No GPS (GPS Connected mode requires your smartphone)
Gesture recognition is ropey
Review Price: £129.99
All-day activity tracking
Sleep tracking and silent alarm
Cardio Fitness Level score
Multi-sport with automatic tracking
New customisable bands
Fitbit Charge 2 long-term review
I think the fact that the Fitbit Charge 2 still finds its way onto my wrist – albeit intermittently – more than four months after I first reviewed it is a testament to its long-term appeal. If you follow any of my fitness tracker reviews, you’ll notice I often make comparisons to the Fitbit Charge 2 as, more often than not, I’m wearing it as a control against whatever new and shiny wearable I’m reviewing at the time.
That’s to say I’ve grown to trust the numbers crunched by the Fitbit Charge 2, be that the number of steps in my day, the beats of my heart or the zzz’s I catch at night. I say over and over that the numbers themselves don’t necessarily matter – every tracker will use different algorithms or sensors – but it’s the consistency that’s key, and that’s what I’ve been finding with the Charge 2.
I find the Charge 2’s automatic exercise tracking to be super handy, too. I recently went on a GoodGym-organised run, admittedly for the launch of a rival sports watch, but the Charge 2 was right there with me. It did a stellar job of tracking the start-stop nature of the day’s run without any interaction from me.
Breathe mode has improved since the device launched, adding haptic feedback akin to the Apple Watch’s own Breathe mode. These slight vibrations let you know when to inhale and exhale, meaning you’re not sat there staring at the screen and better able to actually relax. I still don’t use the Breathe function that often, but this tweak does mean that when I do, the experience is greatly improved.
App notifications have also been made better, with Fitbit expanding support to include the likes of WhatsApp and Facebook Messenger – far more useful for someone such as myself, who abandoned SMS long ago. Other updates are continuously rolling out, too, which is always commendable.
Sleep Insights have been added for the Charge 2 – alongside all other sleep tracking Fitbit devices – which provides guidance and coaching to get a better nights sleep. It’s literally only just become available, so the level of insights I’ve received so far haven’t exactly been insightful, such as just telling me I get more sleep than the average for my demographic. Supposedly the insights will get more personalised over time, however.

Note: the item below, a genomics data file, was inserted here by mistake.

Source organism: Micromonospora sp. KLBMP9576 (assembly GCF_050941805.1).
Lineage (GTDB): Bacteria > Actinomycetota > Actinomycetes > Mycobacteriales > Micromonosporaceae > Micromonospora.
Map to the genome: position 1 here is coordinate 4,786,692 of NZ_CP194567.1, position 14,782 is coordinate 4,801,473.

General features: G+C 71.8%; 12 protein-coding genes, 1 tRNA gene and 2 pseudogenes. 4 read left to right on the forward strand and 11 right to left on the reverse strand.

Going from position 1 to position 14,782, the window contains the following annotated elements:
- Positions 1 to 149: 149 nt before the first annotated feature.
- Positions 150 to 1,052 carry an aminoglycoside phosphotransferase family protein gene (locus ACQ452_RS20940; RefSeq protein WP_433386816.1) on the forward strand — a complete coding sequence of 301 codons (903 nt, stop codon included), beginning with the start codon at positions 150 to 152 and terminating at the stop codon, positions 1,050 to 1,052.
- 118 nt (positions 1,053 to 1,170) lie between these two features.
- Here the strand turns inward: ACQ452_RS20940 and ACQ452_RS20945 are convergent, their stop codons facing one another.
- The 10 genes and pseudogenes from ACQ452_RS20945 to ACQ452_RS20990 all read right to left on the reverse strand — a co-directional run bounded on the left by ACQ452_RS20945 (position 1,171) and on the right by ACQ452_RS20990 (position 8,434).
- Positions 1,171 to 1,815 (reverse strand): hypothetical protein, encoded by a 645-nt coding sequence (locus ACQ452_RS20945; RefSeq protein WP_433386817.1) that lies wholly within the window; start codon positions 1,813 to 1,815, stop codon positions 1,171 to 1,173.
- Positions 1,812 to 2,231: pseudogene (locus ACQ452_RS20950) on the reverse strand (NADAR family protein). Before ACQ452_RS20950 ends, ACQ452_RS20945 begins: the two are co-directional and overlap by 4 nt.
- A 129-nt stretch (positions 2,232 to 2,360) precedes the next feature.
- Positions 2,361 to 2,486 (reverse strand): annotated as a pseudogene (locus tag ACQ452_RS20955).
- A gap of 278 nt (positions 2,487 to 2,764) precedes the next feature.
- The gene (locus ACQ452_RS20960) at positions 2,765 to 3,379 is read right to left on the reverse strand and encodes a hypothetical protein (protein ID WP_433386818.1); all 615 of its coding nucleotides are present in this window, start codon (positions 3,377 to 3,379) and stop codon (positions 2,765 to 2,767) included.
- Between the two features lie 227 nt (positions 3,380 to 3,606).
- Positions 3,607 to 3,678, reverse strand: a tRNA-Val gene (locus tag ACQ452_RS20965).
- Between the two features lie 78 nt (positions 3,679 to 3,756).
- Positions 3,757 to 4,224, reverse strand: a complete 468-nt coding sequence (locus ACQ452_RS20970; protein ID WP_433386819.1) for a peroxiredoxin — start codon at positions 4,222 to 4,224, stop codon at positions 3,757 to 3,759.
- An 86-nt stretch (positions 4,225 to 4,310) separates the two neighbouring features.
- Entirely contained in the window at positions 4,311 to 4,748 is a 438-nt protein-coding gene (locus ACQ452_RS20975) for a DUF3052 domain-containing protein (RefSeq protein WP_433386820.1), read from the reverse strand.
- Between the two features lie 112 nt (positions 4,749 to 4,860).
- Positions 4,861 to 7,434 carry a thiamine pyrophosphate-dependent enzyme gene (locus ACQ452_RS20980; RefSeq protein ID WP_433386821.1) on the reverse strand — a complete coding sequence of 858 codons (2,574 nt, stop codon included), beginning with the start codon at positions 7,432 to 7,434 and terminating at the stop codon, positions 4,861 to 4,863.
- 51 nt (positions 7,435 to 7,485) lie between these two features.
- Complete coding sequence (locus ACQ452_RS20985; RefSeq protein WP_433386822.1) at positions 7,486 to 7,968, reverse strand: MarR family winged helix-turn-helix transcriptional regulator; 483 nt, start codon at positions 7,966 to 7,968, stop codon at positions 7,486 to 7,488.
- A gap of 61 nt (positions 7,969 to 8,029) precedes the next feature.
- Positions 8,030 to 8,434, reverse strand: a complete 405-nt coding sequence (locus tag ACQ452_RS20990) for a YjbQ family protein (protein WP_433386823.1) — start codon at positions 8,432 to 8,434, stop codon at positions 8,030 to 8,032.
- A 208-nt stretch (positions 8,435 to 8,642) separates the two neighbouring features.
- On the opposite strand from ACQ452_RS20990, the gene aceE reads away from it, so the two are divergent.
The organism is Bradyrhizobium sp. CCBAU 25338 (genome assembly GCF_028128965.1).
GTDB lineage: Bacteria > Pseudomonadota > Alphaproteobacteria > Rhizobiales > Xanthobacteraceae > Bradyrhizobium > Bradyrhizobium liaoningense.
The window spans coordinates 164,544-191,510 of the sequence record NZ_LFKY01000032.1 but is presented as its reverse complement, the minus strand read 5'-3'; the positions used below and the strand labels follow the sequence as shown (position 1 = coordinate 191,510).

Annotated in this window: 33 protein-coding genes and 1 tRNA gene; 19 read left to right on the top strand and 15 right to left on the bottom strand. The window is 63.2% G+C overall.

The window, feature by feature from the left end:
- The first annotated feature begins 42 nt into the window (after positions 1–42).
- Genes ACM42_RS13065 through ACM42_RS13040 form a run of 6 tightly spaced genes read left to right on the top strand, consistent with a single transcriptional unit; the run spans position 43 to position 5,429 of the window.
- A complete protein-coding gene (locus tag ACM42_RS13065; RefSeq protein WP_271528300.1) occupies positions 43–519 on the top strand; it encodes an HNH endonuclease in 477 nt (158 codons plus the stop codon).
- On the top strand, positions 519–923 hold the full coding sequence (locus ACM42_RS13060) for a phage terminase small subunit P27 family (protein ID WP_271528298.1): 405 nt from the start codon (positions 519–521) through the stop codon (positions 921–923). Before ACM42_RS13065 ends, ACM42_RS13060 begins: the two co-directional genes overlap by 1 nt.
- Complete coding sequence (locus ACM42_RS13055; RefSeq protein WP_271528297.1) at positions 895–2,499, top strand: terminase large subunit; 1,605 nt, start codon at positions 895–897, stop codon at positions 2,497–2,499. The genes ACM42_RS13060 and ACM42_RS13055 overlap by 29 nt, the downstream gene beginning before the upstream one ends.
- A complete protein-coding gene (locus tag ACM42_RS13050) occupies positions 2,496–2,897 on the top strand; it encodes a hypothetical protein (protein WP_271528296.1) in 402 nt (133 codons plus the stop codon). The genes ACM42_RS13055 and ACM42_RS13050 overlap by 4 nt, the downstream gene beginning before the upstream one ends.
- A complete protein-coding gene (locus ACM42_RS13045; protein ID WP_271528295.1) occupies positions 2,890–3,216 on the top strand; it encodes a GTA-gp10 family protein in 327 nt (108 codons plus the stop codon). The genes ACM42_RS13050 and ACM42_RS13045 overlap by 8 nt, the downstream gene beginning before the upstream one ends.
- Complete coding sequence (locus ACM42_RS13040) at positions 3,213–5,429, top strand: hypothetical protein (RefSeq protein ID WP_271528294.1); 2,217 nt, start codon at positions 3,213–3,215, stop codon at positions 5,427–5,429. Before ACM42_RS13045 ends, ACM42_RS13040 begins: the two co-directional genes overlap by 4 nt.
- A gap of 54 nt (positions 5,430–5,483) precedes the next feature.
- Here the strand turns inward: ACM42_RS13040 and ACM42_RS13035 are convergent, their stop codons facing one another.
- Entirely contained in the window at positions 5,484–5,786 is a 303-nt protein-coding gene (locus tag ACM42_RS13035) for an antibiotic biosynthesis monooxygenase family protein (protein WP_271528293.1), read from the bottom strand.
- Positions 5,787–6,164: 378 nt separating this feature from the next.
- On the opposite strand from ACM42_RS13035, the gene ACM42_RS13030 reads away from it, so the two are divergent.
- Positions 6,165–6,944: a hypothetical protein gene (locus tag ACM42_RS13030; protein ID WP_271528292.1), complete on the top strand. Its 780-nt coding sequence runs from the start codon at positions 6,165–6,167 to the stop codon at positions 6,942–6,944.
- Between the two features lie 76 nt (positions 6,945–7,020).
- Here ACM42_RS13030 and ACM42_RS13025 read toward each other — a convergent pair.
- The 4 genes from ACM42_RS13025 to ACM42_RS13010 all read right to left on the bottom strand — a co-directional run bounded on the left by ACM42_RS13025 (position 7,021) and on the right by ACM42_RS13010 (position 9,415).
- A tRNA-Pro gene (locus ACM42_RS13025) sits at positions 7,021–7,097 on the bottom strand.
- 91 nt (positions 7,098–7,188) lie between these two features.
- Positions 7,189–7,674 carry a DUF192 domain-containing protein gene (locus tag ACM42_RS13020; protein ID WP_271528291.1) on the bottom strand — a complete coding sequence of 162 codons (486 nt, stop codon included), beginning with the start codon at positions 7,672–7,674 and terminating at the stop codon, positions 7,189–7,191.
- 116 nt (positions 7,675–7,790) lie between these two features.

Sleep Stages has begun rolling out to Charge 2 users as a software update, but it’s not yet available to everyone. Considering it was one of the better functions of the Fitbit Alta HR, it’s a useful addition. It’s a much better approach to sleep tracking compared to what was offered previously, providing a much better breakdown of sleep phases as well as providing a benchmark against other users in your demographic. Previously, it was difficult to know what the numbers meant or if you were getting enough quality sleep.
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Watch: Fitbit Charge 2 hands-on:
As for the physical condition of my Charge 2, four months on and my wrist wearable is beginning to look like it’s been put through one too many Tough Mudders as the face is now rather scratched. A more robust material such as Gorilla Glass wouldn’t go amiss here, instead of the hard-coated plastic.
The fact that there are threads discussing different screen protectors on Fitbit’s forum only serves to reinforce that it’s prone to scratches. I didn’t even know Fitbit screen protectors were a thing, and they really shouldn’t have to be.
Battery life has held up, and I generally only have to charge the device every five days – which isn’t a huge inconvenience. Having to take the Charge 2 off to shower each night is still a hassle, though.
All in all, I’ve actually grown more fond of the Charge 2 since my initial review, which isn’t something that happens often. There have been some decent updates to both the device and the app, making it a compelling fitness tracker for anyone who doesn’t need dedicated GPS.
I’ve since reviewed the Fitbit Alta HR and I’d give the Charge 2 the edge for anyone who doesn’t prioritise the slimmer design of the Alta HR.
My original review continues below.
What is the Fitbit Charge 2?